The Global Wealth Pyramid 2016
According to the recent Credit Suisse Research Institute's Global Wealth Report, three quarters of global adult population fit into the bottom echelon of the wealth pyramid. The 3.5 billion adults with wealth below 10,000 dollars account for 2.4 percent of global wealth. In contrast, the 33 million millionaires comprise less than 1 percent of the adult population, but own 46 percent of household wealth.
Wealth differences between individuals occur for many reasons. Variation in average wealth across countries accounts for much of the observed inequality in global wealth, but there is also considerable disparity within countries. Those with low wealth are disproportionately found among the younger age groups, who have had little chance to accumulate assets. Others may have suffered business losses or personal misfortune, or live in regions where prospects for wealth creation are more limited. Opportunities are also sometimes constrained for women or minorities. In contrast, many individuals can be found at the other end of the spectrum who have acquired large fortunes through a combination of talent, hard work and good luck.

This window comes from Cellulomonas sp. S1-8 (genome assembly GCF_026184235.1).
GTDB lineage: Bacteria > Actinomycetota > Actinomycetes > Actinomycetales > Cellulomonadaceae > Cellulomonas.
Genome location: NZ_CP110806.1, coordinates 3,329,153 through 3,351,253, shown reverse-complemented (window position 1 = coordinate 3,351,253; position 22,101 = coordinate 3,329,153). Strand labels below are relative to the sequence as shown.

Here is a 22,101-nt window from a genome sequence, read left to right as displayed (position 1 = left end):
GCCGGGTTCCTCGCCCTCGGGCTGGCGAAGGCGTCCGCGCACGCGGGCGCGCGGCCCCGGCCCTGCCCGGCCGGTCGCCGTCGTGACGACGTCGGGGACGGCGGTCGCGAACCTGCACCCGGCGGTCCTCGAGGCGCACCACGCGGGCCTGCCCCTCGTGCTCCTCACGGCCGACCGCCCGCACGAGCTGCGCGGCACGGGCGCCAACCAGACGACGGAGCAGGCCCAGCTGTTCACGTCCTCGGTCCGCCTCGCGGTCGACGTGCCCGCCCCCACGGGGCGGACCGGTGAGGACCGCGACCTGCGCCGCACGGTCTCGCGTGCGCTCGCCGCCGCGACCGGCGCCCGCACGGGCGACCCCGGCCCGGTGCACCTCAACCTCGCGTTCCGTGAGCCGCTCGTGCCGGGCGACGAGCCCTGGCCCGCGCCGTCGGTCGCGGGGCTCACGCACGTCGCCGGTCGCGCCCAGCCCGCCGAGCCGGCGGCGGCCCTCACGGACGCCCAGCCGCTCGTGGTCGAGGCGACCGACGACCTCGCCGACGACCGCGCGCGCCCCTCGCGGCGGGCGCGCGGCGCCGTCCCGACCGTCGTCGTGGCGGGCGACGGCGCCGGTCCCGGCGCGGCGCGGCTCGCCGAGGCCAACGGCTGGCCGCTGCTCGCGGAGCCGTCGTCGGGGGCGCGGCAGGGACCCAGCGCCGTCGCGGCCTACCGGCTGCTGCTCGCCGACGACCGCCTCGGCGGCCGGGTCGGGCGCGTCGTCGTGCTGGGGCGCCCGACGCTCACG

The wealth pyramid captures these differences. The layers of the wealth pyramid are quite distinctive. The base tier has the most even distribution across regions and countries, but also the most uneven range of personal circumstances. In developed countries,